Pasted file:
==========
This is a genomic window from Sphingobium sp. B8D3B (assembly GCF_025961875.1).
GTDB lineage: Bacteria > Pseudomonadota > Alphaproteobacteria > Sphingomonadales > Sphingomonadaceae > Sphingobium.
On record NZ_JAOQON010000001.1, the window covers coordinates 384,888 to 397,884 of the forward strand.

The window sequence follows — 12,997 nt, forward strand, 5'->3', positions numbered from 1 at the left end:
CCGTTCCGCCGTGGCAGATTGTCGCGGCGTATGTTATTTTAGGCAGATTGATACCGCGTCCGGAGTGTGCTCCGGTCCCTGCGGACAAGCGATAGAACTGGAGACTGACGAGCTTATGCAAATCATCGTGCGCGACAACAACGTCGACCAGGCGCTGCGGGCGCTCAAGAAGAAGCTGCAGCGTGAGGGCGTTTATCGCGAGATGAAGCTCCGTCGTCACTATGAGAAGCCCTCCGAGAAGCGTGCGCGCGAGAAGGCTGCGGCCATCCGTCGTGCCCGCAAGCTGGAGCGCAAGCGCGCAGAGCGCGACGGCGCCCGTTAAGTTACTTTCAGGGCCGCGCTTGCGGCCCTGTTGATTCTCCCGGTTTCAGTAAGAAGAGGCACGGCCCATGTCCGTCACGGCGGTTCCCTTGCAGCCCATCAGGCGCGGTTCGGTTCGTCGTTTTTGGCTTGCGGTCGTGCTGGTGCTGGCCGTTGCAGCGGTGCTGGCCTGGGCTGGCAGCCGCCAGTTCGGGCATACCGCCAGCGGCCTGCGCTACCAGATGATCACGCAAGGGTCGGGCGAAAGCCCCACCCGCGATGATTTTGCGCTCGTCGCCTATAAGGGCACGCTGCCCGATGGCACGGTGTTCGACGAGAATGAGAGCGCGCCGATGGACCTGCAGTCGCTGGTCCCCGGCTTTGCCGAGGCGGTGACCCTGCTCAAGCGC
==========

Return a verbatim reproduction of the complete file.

This is a genomic window from Sphingobium sp. B8D3B (assembly GCF_025961875.1).
GTDB lineage: Bacteria > Pseudomonadota > Alphaproteobacteria > Sphingomonadales > Sphingomonadaceae > Sphingobium.
On record NZ_JAOQON010000001.1, the window covers coordinates 384,888 to 397,884 of the forward strand.

The window sequence follows — 12,997 nt, forward strand, 5'->3', positions numbered from 1 at the left end:
CCGTTCCGCCGTGGCAGATTGTCGCGGCGTATGTTATTTTAGGCAGATTGATACCGCGTCCGGAGTGTGCTCCGGTCCCTGCGGACAAGCGATAGAACTGGAGACTGACGAGCTTATGCAAATCATCGTGCGCGACAACAACGTCGACCAGGCGCTGCGGGCGCTCAAGAAGAAGCTGCAGCGTGAGGGCGTTTATCGCGAGATGAAGCTCCGTCGTCACTATGAGAAGCCCTCCGAGAAGCGTGCGCGCGAGAAGGCTGCGGCCATCCGTCGTGCCCGCAAGCTGGAGCGCAAGCGCGCAGAGCGCGACGGCGCCCGTTAAGTTACTTTCAGGGCCGCGCTTGCGGCCCTGTTGATTCTCCCGGTTTCAGTAAGAAGAGGCACGGCCCATGTCCGTCACGGCGGTTCCCTTGCAGCCCATCAGGCGCGGTTCGGTTCGTCGTTTTTGGCTTGCGGTCGTGCTGGTGCTGGCCGTTGCAGCGGTGCTGGCCTGGGCTGGCAGCCGCCAGTTCGGGCATACCGCCAGCGGCCTGCGCTACCAGATGATCACGCAAGGGTCGGGCGAAAGCCCCACCCGCGATGATTTTGCGCTCGTCGCCTATAAGGGCACGCTGCCCGATGGCACGGTGTTCGACGAGAATGAGAGCGCGCCGATGGACCTGCAGTCGCTGGTCCCCGGCTTTGCCGAGGCGGTGACCCTGCTCAAGCGC